Thursday, December 27, 2012

The Laughter of Sarah...

from Tomas Halik's Night of the Confessor:

"The underlying mode of our faith, hope, and love is patience.  Only when we truly fall silent will we be able to hear once more the voice that says to us: Fear not.  I have conquered the world.  I am the resurrection and the life.  I am with you always, until the end of the age.

Fine words, but empty promises?  From behind the tent awning--and from deep within ourselves--comes Sarah's skeptical laugh.  How could that be possible, seeing that we are not only adult already, but also too old for great expectations?

'Why did Sarah laugh?'  Doesn't she realize that there is 'nothing too marvelous' for the Lord to accomplish?  And Sarah lies, because she is afraid.  Her laughter was also an expression of her fear of trusting.  'Yes, you did laugh,' the Lord insisted.

You did laugh, the Lord tells us.  But maybe He'll treat us the way He did our mother Sarah.  Maybe our nervous laughter of skepticism and mistrust will be transformed into the happy laughter of those who have lived to see the fulfillment of His promises."

Tuesday, December 18, 2012

The Season of Advent...

It's been said many times over the past several days, but there is a very difficult tension at work in the recognition that we, as Christians, celebrate the coming of Jesus Christ, God the Son incarnate, as the ultimate gift of grace, while also recognizing the immense suffering and evil that exists in our world, most recently made manifest in the events at Sandy Hook Elementary School in CT.

I'll try not to repeat what others have said, and I don't want to offer any platitudes or easy answers.  But I do think that it is precisely this tension between grace and suffering (and let's be honest, people all over the world feel this, often much more often than we do in America, where we have so many material blessings and a great deal of security) which ought to remind us of the inextricable link between Christmas and Easter.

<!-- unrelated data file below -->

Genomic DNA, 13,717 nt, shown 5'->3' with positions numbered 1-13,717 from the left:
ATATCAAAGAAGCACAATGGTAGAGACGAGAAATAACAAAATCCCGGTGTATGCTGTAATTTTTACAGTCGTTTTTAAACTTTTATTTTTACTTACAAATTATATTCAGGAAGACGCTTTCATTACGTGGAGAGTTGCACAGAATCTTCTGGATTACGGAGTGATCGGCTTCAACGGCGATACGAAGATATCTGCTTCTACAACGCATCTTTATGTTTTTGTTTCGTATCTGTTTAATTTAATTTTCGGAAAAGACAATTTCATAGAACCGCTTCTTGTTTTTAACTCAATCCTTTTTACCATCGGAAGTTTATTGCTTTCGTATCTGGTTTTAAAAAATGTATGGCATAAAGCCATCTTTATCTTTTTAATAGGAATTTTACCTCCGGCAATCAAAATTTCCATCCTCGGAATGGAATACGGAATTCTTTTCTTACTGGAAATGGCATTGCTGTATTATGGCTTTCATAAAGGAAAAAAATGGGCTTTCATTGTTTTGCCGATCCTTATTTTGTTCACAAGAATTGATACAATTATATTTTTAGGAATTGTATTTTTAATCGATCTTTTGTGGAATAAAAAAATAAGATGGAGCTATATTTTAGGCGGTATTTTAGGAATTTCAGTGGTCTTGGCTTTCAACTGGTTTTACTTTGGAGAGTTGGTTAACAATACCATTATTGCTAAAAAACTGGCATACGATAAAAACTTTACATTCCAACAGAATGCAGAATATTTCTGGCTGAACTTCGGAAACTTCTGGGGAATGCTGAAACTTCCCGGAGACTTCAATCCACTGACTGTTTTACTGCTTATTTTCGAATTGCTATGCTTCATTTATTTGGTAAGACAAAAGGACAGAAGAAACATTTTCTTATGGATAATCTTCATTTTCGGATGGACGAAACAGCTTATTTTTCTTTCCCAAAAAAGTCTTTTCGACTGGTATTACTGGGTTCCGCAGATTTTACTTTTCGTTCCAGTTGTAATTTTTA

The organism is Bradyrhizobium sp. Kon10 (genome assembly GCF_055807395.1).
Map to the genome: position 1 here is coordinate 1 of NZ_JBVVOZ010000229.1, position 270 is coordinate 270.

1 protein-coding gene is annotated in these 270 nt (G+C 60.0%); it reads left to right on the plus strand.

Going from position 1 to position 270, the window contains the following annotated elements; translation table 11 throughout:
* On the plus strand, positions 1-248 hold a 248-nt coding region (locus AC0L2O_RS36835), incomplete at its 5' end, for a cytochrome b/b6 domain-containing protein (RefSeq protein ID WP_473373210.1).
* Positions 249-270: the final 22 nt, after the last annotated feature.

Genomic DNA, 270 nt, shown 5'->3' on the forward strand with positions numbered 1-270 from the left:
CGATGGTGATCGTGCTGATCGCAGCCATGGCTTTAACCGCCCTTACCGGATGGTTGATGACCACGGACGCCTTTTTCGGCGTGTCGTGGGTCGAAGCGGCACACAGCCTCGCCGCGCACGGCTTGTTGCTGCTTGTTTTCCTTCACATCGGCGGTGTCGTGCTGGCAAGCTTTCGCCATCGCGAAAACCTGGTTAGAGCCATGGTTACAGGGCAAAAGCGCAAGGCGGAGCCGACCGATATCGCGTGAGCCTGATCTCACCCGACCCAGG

I don't just mean that they are both ancient pagan holidays that Christians co-opted for their own religious calendar.  I mean that you can't really understand the beauty of Christmas without Easter, and vice versa.  Which means that we can't really see the fullness of the gift of joy that God provides without also recognizing the extent of the suffering and evil that we face in the world.  Easter, after all, is a celebration of resurrection.  But it is preceded by two days in which we acknowledge death and its inevitability in the world of all created things.  It's a tension that apparently God Himself couldn't avoid, in that sense.

I don't know exactly what it means for God's essence and character that both Christmas and Easter must take place.  I don't know why we have to have birth, suffering, joy, death, and resurrection all together in the package of our existence.  But I have to believe in the hope that God's final word is resurrection.  Otherwise we are simply resigned to death.  And that doesn't seem to be a situation that leads to hope at all.  What's worth hoping for if death always has the last word?  I hope for resurrection!  If we're gonna be accused of 'wish fulfillment', let's at least wish big! ;-)

That said, I hope we all take time to remember the pain that is all around us during this Advent season, and that we step out and into the lives of others as agents of joy and resurrection, never forgetting the tension that we face in so doing, but trusting in the hope of Christ's incarnation.